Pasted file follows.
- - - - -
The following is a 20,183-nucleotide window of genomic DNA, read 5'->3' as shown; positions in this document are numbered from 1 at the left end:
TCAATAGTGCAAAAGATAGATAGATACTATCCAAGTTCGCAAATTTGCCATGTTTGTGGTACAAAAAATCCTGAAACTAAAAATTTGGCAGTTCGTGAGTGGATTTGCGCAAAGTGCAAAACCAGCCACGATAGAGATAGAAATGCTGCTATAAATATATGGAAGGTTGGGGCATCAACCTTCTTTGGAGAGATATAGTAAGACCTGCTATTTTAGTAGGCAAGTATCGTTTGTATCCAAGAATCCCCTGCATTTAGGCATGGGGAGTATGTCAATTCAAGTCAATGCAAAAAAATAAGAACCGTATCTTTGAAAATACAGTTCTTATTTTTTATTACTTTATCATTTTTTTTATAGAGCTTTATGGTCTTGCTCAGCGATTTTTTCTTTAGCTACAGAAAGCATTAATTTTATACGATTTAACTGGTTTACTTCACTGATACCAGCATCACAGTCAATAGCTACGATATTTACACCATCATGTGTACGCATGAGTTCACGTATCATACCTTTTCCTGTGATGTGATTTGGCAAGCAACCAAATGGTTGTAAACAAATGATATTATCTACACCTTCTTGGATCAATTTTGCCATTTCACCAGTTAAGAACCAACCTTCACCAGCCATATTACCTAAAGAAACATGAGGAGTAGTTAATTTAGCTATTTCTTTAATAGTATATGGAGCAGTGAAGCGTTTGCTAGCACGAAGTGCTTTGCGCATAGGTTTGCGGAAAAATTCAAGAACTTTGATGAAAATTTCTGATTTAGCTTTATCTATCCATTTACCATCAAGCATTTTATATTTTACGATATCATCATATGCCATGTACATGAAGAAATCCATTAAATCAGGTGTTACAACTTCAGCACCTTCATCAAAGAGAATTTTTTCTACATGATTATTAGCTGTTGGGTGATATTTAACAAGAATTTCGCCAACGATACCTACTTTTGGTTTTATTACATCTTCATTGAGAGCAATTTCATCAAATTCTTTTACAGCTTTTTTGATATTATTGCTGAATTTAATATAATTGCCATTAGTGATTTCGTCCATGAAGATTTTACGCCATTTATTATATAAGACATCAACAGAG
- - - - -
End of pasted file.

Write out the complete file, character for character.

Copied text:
The following is a 20,183-nucleotide window of genomic DNA, read 5'->3' as shown; positions in this document are numbered from 1 at the left end:
TCAATAGTGCAAAAGATAGATAGATACTATCCAAGTTCGCAAATTTGCCATGTTTGTGGTACAAAAAATCCTGAAACTAAAAATTTGGCAGTTCGTGAGTGGATTTGCGCAAAGTGCAAAACCAGCCACGATAGAGATAGAAATGCTGCTATAAATATATGGAAGGTTGGGGCATCAACCTTCTTTGGAGAGATATAGTAAGACCTGCTATTTTAGTAGGCAAGTATCGTTTGTATCCAAGAATCCCCTGCATTTAGGCATGGGGAGTATGTCAATTCAAGTCAATGCAAAAAAATAAGAACCGTATCTTTGAAAATACAGTTCTTATTTTTTATTACTTTATCATTTTTTTTATAGAGCTTTATGGTCTTGCTCAGCGATTTTTTCTTTAGCTACAGAAAGCATTAATTTTATACGATTTAACTGGTTTACTTCACTGATACCAGCATCACAGTCAATAGCTACGATATTTACACCATCATGTGTACGCATGAGTTCACGTATCATACCTTTTCCTGTGATGTGATTTGGCAAGCAACCAAATGGTTGTAAACAAATGATATTATCTACACCTTCTTGGATCAATTTTGCCATTTCACCAGTTAAGAACCAACCTTCACCAGCCATATTACCTAAAGAAACATGAGGAGTAGTTAATTTAGCTATTTCTTTAATAGTATATGGAGCAGTGAAGCGTTTGCTAGCACGAAGTGCTTTGCGCATAGGTTTGCGGAAAAATTCAAGAACTTTGATGAAAATTTCTGATTTAGCTTTATCTATCCATTTACCATCAAGCATTTTATATTTTACGATATCATCATATGCCATGTACATGAAGAAATCCATTAAATCAGGTGTTACAACTTCAGCACCTTCATCAAAGAGAATTTTTTCTACATGATTATTAGCTGTTGGGTGATATTTAACAAGAATTTCGCCAACGATACCTACTTTTGGTTTTATTACATCTTCATTGAGAGCAATTTCATCAAATTCTTTTACAGCTTTTTTGATATTATTGCTGAATTTAATATAATTGCCATTAGTGATTTCGTCCATGAAGATTTTACGCCATTTATTATATAAGACATCAACAGAG